Even "welfare" can be disguised as a government program. But when you are receiving a "living wage" from the government, you might be tempted to ask more questions about where it comes from.

For these reasons especially, giving people a "basic income" has been something that Western democracies have shied away from. But now, in desperation, such countries as Finland are considering it. Here's more from the ZeroHedge article:

Authorities in Finland are considering giving every citizen a tax-free payout of €800 ($900) each month. Under proposals being draw up by the Finnish Social Insurance Institution (Kela), this national basic income would replace all other benefit payments, and would be paid to all adults regardless of whether or not they receive any other income.

Unemployment in Finland is currently at record levels, and the basic income is intended to encourage more people back to work. At present, many unemployed people would be worse off if they took on low-paid temporary jobs due to loss of welfare payments.

Detractors caution that a basic income would remove people's incentive to work and lead to higher unemployment … Finnish Prime Minister Juha Sipilä supports the idea, saying: "For me, a basic income means simplifying the social security system."

Notice that the prime minister positions the basic income as just another government program. This will be part of the larger meme as any other positioning might reveal the third rail of Western democratic societies, which is the operation of the money mechanism.

But no matter how a basic income is positioned, it is yet a further step into the abyss of sociopolitical dysfunction and the gathering storm of economic ruin. Putting money directly into people's hands will likely speed its velocity and add to price inflation. More importantly, it becomes a moral issue in the way that welfare is not.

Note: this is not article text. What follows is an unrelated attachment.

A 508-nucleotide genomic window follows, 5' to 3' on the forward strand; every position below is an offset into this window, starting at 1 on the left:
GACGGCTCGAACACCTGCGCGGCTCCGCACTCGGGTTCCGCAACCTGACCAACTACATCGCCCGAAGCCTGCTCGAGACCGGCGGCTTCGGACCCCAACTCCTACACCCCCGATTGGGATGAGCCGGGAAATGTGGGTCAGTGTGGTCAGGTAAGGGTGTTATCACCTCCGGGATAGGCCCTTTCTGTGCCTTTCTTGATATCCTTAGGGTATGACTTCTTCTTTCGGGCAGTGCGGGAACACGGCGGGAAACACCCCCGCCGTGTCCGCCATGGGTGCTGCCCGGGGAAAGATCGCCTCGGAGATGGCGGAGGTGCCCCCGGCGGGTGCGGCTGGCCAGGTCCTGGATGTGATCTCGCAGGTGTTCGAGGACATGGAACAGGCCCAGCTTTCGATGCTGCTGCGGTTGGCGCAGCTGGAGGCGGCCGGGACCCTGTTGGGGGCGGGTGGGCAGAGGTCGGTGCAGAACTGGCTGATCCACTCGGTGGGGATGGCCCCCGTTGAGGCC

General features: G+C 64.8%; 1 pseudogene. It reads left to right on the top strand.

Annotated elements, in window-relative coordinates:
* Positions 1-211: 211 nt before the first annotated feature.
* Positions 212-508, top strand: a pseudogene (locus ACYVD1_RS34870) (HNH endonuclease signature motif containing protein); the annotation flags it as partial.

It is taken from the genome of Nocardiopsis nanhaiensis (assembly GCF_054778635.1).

You can see a previous article of ours here, which currently has 150 comments. We made our objection clear in this paragraph:

From a philosophical standpoint, the decision is simply a moral one. Do we want to continually empower a tool inevitably controlled only by a few – called "government" – with further redistributive tactics? Do we want to create additional justifications allowing a small group to forcibly extract wealth from the larger citizenry?

Unfortunately, like so many other bad ideas, the national basic income is gathering momentum. The ZeroHedge article tells us that the Dutch city of Utrecht is planning a basic income. Switzerland, too, is contemplating the idea and a nationwide referendum on the issue is slated for 2016. ZeroHedge reports that 49% of the Swiss would currently vote in favor.

Surely expanding a destructive system is not the solution. Getting rid of central banking and other anti-freedom facilities is infinitely preferable to allowing its embrace to widen.

Modern monopoly central banking is actually a kind of genocide-in-waiting. It concentrates more and more power into fewer hands – and eventually such an imbalance is going to result in further repression, authoritarianism and the inevitable result of mass murder.

After Thoughts

All of the above provides us with yet more reason to resist these sorts of income proposals and to resolutely adopt various forms of human action to make our own existences less dependent on government resources and public services. Freedom is always the preferred solution.